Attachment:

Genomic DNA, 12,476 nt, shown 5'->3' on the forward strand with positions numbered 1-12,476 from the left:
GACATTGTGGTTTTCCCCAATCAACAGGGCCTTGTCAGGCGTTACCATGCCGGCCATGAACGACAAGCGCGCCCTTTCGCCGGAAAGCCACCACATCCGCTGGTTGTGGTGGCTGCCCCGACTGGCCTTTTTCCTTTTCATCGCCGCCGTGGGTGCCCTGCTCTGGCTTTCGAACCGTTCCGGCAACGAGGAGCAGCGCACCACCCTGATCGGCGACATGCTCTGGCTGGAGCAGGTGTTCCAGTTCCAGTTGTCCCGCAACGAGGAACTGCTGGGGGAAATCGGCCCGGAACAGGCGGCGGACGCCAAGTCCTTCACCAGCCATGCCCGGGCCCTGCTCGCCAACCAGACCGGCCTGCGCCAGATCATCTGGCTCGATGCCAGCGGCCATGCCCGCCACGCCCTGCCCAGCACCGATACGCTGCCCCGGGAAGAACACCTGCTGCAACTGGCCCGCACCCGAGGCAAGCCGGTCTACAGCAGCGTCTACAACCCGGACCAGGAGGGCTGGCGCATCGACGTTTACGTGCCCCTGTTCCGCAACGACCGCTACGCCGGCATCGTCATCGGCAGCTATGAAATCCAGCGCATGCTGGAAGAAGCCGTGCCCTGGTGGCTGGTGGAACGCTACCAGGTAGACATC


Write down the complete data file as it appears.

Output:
Genomic DNA, 12,476 nt, shown 5'->3' on the forward strand with positions numbered 1-12,476 from the left:
GACATTGTGGTTTTCCCCAATCAACAGGGCCTTGTCAGGCGTTACCATGCCGGCCATGAACGACAAGCGCGCCCTTTCGCCGGAAAGCCACCACATCCGCTGGTTGTGGTGGCTGCCCCGACTGGCCTTTTTCCTTTTCATCGCCGCCGTGGGTGCCCTGCTCTGGCTTTCGAACCGTTCCGGCAACGAGGAGCAGCGCACCACCCTGATCGGCGACATGCTCTGGCTGGAGCAGGTGTTCCAGTTCCAGTTGTCCCGCAACGAGGAACTGCTGGGGGAAATCGGCCCGGAACAGGCGGCGGACGCCAAGTCCTTCACCAGCCATGCCCGGGCCCTGCTCGCCAACCAGACCGGCCTGCGCCAGATCATCTGGCTCGATGCCAGCGGCCATGCCCGCCACGCCCTGCCCAGCACCGATACGCTGCCCCGGGAAGAACACCTGCTGCAACTGGCCCGCACCCGAGGCAAGCCGGTCTACAGCAGCGTCTACAACCCGGACCAGGAGGGCTGGCGCATCGACGTTTACGTGCCCCTGTTCCGCAACGACCGCTACGCCGGCATCGTCATCGGCAGCTATGAAATCCAGCGCATGCTGGAAGAAGCCGTGCCCTGGTGGCTGGTGGAACGCTACCAGGTAGACATC